The Hamster Wheel Leader
The hamster wheel leader is a term to describe the leader who is always racing to get ahead of the demands that control their entire life, but the demands come faster than the ability to get ahead of them. From the minute they get out of bed in the morning, their mind immediately begins to manage the “To Do” list for the day. They are preparing conversations in their heads while brushing their teeth, mentally preoccupied by rebounding with solutions to problems they are forecasting might happen while forgetting where they put their coffee cup down. How are they going to manage that one problem employee? Is the presentation in order for the CEO? Did the vendor send a signed contract back or are there changes? Like running on a hamster wheel, the list and the progress towards goals just keeps going.
The obvious recommendation to help coach the hamster wheel leader from having a heart attack is to prioritize, delegate, set goals, and tap the team for help. Perfect solutions to manage chaos. However, if these solutions were viable, they would have happened already. They don’t always happen because something is consuming the emotions and thought processes of the hamster wheel leader that prevents the natural implementation of these wonderful solutions. These road blocks to jumping off of the hamster wheel and on to a path of true progress towards leadership results often reveals itself in measures of trust, communication, accountability, followed up with a sense of self identity.
The first step off of the hamster wheel comes in the form of building TRUST. Leaders can’t and won’t delegate to people or teams they don’t trust so in the absence of trust, the best delegation plan is totally worthless. Effective leaders build trust first, then delegate with confidence.
The second step off of the hamster wheel is to effectively COMMUNICATE. Good communication empowers energetic critical thinking on the team. One timely critical thought can avoid ten problems and hours of headache follow up. Good communication includes listening as well as talking and inspiring teams to do the same. Effective communication may come in the form of old school face to face conversations where all details can be addressed at one time instead of emails where questions and answers tend to dribble in over time.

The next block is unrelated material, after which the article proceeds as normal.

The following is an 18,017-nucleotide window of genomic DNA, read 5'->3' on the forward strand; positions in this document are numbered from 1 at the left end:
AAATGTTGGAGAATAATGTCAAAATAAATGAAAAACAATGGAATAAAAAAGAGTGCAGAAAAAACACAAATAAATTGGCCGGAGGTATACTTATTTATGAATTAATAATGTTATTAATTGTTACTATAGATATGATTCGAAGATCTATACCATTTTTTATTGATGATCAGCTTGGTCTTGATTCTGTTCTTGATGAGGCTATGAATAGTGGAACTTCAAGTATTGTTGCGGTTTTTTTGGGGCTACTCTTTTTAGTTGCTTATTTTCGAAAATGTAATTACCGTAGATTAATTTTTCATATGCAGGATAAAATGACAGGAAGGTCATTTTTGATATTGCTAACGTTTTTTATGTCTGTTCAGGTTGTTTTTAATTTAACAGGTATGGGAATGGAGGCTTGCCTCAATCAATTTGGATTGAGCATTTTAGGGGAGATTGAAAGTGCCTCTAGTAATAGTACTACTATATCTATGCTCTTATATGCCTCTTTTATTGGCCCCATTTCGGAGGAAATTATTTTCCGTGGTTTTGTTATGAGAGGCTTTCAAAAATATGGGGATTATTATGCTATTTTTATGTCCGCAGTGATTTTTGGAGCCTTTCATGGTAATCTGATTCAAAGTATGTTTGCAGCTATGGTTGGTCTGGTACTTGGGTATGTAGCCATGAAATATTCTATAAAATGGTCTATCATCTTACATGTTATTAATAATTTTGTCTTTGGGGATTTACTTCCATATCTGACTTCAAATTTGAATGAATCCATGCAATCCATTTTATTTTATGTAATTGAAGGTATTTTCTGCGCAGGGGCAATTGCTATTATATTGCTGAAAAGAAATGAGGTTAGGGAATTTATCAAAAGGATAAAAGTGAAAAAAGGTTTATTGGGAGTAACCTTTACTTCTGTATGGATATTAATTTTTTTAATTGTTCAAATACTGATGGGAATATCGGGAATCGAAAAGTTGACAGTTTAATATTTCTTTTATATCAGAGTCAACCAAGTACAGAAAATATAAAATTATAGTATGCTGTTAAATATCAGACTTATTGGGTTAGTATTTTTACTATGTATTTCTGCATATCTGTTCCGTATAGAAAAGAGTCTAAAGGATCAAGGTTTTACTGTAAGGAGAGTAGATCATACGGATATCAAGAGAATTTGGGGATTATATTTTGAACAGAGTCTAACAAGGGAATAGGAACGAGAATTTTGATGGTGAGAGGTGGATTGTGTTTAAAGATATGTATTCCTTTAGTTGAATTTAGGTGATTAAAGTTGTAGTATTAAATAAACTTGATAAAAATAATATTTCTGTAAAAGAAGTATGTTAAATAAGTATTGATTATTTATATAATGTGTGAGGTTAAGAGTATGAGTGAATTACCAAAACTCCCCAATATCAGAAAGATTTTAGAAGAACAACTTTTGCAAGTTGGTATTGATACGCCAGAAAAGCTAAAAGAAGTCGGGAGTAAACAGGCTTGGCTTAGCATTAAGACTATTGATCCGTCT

The next step off of the hamster wheel is to inspire ACCOUNTABILITY and attach people to the purpose of it. Accountable team players prepare for road blocks, assume responsibility for errors which gets them back on track sooner instead of lingering in delays. Leaders don’t and won’t delegate to unaccountable people. But also understand, a leader who doesn’t delegate to a competent willing team is also not acting accountably.
What is super interesting is when over time the hamster wheel leader begins to believe their leadership identity and the hamster wheel are one in the same. Running on the hamster wheel is normal and a demonstration of great leadership value. The hamster wheel is the vehicle to demonstrate how fast they are running towards the goal, their level of commitment and all of the tasks they can manage simultaneously. If they get off of the hamster wheel, now what? If their teams become a well oiled machine by trusting, communicating, and demonstrating wonderful accountability, well now what? If the leader gets off of the hamster wheel and goals still get met, why then who are they and what does leadership look like now.
The hamster wheel leader is often enduring symptoms of a bigger deeper problem. They are not just consumed with a “To Do” list that grows at light speed on it’s own, but frequently leading in a trust, communication, and accountability vacuum.